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"Low protein diet" prescription - A Myth

The recommended "safe level of protein intake" is between 0.8 to 1.0 gm/kg/day, an amount that is adequate for most Indians.
PTI | By Dr Alka Bhasin
UPDATED ON NOV 05, 2004 05:38 PM IST

In Western societies, individuals typically ingest 1 to 2 grammes of protein per kg of body weight per day, an intake well above the daily protein requirement. The recommended "safe level of protein intake" is between 0.8 to 1.0 gm/kg/day, an amount that is adequate for more than 95% of the population.

 

If we take the middle socio-economic class adult Inadian population, the majority is vegetarian and simple dietary recall will reveal disturbingly low calorie consumption with protein intake amounting to 28.5 grammes/day (toned milk-250 ml, 1 katori curd, 2 katori dal, 32 grammes paneer and no soyabean).

The non-vegetarian middle-class adult fares marginally better with an additional 4 eggs/week and 2 pieces of chicken or fish/week amounting to an average of 38.5 grammes/day of protein intake.

 

"Low protein diets" of 0.6 gm/kg/day have been propagated for patients with chronic kidney diseases in an attempt to reduce nitrogenous waste accumulation and hence maintain normal nitrogen balance, studies having been conducted in western subjects. Yet, on the other hand, the prototype nitrogenous waste (i.e. urea) has not been proven to be the "uremic toxin" responsible for our patient's symptomatology.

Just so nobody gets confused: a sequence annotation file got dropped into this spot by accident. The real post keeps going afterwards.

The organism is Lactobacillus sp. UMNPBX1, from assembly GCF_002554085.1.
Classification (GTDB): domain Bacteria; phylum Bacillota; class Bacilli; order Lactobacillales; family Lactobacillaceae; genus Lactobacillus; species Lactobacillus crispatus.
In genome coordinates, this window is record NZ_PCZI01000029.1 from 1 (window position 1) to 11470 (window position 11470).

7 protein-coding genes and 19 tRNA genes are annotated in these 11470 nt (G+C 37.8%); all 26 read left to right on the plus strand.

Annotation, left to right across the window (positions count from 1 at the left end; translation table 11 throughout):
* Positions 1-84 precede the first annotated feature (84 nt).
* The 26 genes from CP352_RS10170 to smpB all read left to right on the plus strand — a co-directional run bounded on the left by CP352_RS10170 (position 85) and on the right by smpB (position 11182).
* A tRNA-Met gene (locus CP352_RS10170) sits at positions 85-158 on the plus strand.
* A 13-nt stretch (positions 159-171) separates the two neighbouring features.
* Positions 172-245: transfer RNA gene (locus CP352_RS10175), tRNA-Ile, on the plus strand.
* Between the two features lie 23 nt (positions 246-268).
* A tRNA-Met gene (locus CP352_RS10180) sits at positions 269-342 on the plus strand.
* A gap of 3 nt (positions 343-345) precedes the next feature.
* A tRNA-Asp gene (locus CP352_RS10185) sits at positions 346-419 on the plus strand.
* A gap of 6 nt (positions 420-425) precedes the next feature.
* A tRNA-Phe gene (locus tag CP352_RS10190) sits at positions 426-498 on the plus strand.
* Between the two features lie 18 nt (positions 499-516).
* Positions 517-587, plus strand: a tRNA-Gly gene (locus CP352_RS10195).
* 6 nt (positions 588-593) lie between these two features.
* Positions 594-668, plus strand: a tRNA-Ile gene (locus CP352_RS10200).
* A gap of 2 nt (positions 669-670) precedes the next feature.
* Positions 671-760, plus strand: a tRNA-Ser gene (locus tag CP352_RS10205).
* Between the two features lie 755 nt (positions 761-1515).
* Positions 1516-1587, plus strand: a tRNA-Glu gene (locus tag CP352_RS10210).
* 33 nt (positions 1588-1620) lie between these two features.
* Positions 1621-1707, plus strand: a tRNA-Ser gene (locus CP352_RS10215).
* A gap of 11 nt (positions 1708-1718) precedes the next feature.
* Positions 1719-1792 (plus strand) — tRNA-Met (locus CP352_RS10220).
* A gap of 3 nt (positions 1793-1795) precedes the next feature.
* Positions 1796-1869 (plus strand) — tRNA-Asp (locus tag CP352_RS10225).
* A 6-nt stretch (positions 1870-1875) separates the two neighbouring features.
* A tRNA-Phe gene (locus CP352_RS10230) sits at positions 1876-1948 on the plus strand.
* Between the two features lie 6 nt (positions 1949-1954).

Can we put into practice such information before assessing what our patient is actually consuming? Hypoalbuminemia and malnutrition are rampant in the Indian population, let alone the implications of super-added appetite loss, income loss and the physician's advice to restrict "so many foods" given co-morbid conditions such as diabetes, dyslipidemia and high potassium levels. Hypoalbuminemia is, in turn, a pro-inflammatory state associated with high positive predictive value for mortality.

 

So, let physicians and dieticians like US think again before prescribing the "low protein diet" to our CKD patients. Rather, we should encourage generous consumption of soyabean, paneer, curd and milk amongst our majority vegetarian population and provide more formal dietary counselling.

(The writer is consultant, Nephrology and Hypertension at Max Healthcare Centre, New Delhi)

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